10. The filter element of claim 8, wherein each of the pair of opposed sides includes a further relief notch, each of the further relief notches disposed between the pair of opposed ends the same distance such that the further relief notches are generally aligned with each other on the pair of opposing sides and equally spaced apart from the relief notch and the additional relief notch, respectively.
11. The filter element of claim 10, wherein at least one of the pair of opposed ends includes a plurality of driving lugs oriented to permit driving of the winding core about the winding axis.
12. The filter element of claim 10, wherein the relief notch, the additional relief notch, and the further relief notches formed in the winding core each have a curved profile when the winding core is viewed from one of the opposed faces.
13. The filter element of claim 1, wherein the relief notch, the winding core, and tape securing the winding core to the fluted filter media collectively form an adhesive reservoir.
14. The filter element of claim 1, wherein the winding core includes a plurality of open areas defined by a plurality of cross members forming the winding core, several of the plurality of cross members oriented angularly relative to the opposed sides and the opposed ends and several other of the plurality of cross members oriented generally parallel to the opposed ends and transverse to the opposed sides.
15. The filter element of claim 14, wherein the winding core has a non-rectangular profile when viewed from each of the pair of opposed sides.
16. A method of forming a filter element comprising:
securing a fluted filter media and a winding core to each other;
directing adhesive into a reservoir disposed between the winding core and the fluted media;
winding the fluted filter media about the winding core; and
expanding the adhesive within the reservoir such that the adhesive engages both the winding core and the fluted filter media and prevents a leak path from forming through the filter element.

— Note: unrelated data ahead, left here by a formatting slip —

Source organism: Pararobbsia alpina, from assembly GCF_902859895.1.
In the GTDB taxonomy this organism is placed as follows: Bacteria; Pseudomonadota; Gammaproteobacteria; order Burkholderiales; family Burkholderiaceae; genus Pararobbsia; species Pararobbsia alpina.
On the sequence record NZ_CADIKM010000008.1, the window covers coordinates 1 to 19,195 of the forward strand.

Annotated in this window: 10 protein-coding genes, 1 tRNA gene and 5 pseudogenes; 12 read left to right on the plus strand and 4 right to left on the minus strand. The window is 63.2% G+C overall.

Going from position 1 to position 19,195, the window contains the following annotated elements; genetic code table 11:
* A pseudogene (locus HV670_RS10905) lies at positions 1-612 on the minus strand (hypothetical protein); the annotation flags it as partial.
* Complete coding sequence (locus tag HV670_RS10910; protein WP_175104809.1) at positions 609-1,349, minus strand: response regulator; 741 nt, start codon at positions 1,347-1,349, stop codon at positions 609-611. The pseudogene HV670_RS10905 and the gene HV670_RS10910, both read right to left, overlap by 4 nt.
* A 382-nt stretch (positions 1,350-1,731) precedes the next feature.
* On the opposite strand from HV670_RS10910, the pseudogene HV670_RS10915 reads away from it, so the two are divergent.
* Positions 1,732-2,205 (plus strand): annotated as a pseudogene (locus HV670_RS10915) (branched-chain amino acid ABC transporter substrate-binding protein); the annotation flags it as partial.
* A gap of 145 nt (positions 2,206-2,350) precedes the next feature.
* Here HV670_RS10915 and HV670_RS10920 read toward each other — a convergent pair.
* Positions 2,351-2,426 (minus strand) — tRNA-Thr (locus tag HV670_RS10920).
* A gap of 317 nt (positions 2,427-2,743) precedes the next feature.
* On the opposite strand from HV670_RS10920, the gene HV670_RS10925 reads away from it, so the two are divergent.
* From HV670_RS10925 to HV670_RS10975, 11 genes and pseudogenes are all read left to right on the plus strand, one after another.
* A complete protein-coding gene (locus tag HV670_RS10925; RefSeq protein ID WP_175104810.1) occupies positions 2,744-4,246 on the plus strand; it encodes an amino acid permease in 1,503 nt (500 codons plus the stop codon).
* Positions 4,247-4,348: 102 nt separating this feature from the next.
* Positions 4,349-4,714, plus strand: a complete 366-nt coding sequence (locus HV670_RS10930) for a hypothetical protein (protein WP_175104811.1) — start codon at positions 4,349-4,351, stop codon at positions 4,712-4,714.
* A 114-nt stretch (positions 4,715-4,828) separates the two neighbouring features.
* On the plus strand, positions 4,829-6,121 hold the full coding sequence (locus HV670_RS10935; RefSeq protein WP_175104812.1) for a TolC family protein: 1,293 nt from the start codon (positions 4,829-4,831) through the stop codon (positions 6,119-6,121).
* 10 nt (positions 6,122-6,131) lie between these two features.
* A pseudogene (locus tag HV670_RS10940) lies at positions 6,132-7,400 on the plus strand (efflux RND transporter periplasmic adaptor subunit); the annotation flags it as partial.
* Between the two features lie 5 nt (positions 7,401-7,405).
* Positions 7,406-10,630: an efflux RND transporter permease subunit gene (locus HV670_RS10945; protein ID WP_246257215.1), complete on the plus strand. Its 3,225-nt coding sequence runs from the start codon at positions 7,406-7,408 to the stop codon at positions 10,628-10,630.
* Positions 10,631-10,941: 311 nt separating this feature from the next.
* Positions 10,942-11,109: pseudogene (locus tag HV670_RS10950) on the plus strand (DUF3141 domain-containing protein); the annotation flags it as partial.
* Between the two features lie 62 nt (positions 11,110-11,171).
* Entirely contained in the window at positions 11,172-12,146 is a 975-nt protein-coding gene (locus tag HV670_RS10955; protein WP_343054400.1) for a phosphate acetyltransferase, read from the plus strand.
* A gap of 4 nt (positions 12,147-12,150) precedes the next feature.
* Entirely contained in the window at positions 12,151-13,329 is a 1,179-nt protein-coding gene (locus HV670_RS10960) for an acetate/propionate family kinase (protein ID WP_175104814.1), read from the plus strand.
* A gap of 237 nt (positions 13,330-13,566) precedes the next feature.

17. The method of claim 16, wherein the securing step is performed by taping the fluted filter media and the winding core to each other with a strip of tape, and wherein the method further comprises applying the adhesive lengthwise along the tape and between the winding core and the fluted filter media prior to the directing step.
18. The method of claim 17, wherein the method further comprises dispensing the adhesive onto a portion of the tape disposed over a relief notch in the winding core, and collectively forming the reservoir with the fluted filter media, the relief notch, and the tape.
19. The method of claim 18, wherein the method further comprises dispensing the adhesive across the fluted filter media from and beyond the reservoir in a direction transverse to the strip of tape.
20. The method of claim 19, wherein the method further comprises winding the winding core such that the adhesive extending across the fluted filter is received within an additional reservoir formed by an opposing side of the winding core and the fluted filter media, the adhesive in the additional reservoir expanding such that the adhesive engages both the winding core and the fluted filter media and prevents a leak path from forming through the filter element.
21. A method of forming a filter element comprising:
taping a winding core and a fluted filter media together using tape;
applying adhesive between the winding core and the fluted filter media lengthwise along the tape;
dispensing adhesive into a reservoir formed by the winding core, the fluted media, and the tape;
dispensing adhesive across the fluted filter media in a direction transverse to flutes in the fluted filter media;
winding the fluted filter media about the winding core; and
foaming the adhesive within the reservoir until the adhesive engages the winding core, the fluted media, and the portion of the tape.
22. The method of claim 21, wherein the method further comprises channeling the adhesive into the reservoir during the foaming step.
23. The method of claim 21, wherein the method further comprises foaming the adhesive into an additional reservoir on an opposing side of the winding core as the reservoir until the adhesive engages the winding core and the fluted media.
Description
FIELD OF THE INVENTION

This invention relates to fluid filters for removing particulate matter from a flow of fluid in liquid or gaseous form, including filters of the type used for filtering inlet air supplied to machinery such as engines and compressors.

BACKGROUND OF THE INVENTION